One of this week’s main intrigues for the investment community, as explained Bloomberg, will be the release of a quarterly report by Samsung Electronics. This largest manufacturer of memory chips, unlike its main competitors, has not yet agreed to reduce production and investment volumes. Whether the South Korean giant will take such action is hard to say for sure, but all memory makers risk losing up to $5 billion in operating losses this year.
Market participants’ inventories have already more than tripled to record highs, reaching three or four months in terms of product shipments, according to Bloomberg estimates. Samsung’s business size and diversification of activities allow the company to remain comfortable even in the current crisis while maintaining the ability to fund the creation of new businesses with an eye to the future.
Tim Archer, head of lithography equipment supplier Lam Research, said at a recent event that the memory industry is now taking unprecedented action not seen in the last 25 years. In the RAM chips business, instead of struggling to strengthen their position in this segment, market players are trying to reduce production volumes and focus on improving profitability. The flash memory market is more segmented, and if there is a recovery trend, it will be realized about a quarter after the RAM market. It’s possible that NAND memory manufacturers will choose to consolidate to survive.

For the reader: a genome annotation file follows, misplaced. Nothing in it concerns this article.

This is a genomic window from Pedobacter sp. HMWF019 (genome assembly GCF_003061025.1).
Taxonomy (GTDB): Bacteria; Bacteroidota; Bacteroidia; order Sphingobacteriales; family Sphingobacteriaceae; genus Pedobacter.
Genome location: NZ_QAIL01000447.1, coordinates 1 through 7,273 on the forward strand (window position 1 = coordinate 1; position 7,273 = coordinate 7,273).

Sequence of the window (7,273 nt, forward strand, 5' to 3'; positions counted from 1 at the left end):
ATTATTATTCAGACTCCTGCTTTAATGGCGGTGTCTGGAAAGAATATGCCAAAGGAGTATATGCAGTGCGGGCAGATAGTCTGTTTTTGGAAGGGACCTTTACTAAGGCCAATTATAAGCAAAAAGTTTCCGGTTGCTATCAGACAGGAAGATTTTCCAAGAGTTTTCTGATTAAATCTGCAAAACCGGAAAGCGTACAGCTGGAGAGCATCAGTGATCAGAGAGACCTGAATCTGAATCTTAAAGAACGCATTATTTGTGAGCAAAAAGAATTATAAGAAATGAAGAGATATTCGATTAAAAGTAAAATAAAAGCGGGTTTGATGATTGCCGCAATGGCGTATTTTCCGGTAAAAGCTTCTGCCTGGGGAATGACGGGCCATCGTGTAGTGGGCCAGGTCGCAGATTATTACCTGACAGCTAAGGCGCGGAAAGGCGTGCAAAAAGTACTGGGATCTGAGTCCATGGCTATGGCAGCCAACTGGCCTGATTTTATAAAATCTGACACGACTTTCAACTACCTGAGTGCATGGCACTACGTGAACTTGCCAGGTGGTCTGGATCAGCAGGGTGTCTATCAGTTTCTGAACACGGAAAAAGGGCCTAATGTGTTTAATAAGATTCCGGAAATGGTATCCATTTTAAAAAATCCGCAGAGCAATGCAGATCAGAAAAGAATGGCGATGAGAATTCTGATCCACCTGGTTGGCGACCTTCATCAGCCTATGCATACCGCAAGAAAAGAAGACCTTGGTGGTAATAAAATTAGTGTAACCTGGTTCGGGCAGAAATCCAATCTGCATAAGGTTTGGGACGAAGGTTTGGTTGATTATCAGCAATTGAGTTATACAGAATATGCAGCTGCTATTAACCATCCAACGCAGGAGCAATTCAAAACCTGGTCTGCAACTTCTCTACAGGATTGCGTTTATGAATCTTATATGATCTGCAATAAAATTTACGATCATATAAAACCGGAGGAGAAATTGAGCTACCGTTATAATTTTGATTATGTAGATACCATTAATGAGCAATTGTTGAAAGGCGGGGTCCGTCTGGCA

The most likely deal in this space is the merger of Western Digital and Kioxia, but they’re already partners and produce memory in a joint venture, so it’s hard to predict how much the parties will benefit from the core business combination. According to analysts at HMC Investment & Securities, storage demand will recover in the second half of the year. This is facilitated in many ways by the Chinese economy’s exit from the sanitary restrictions inherent in the time of the pandemic.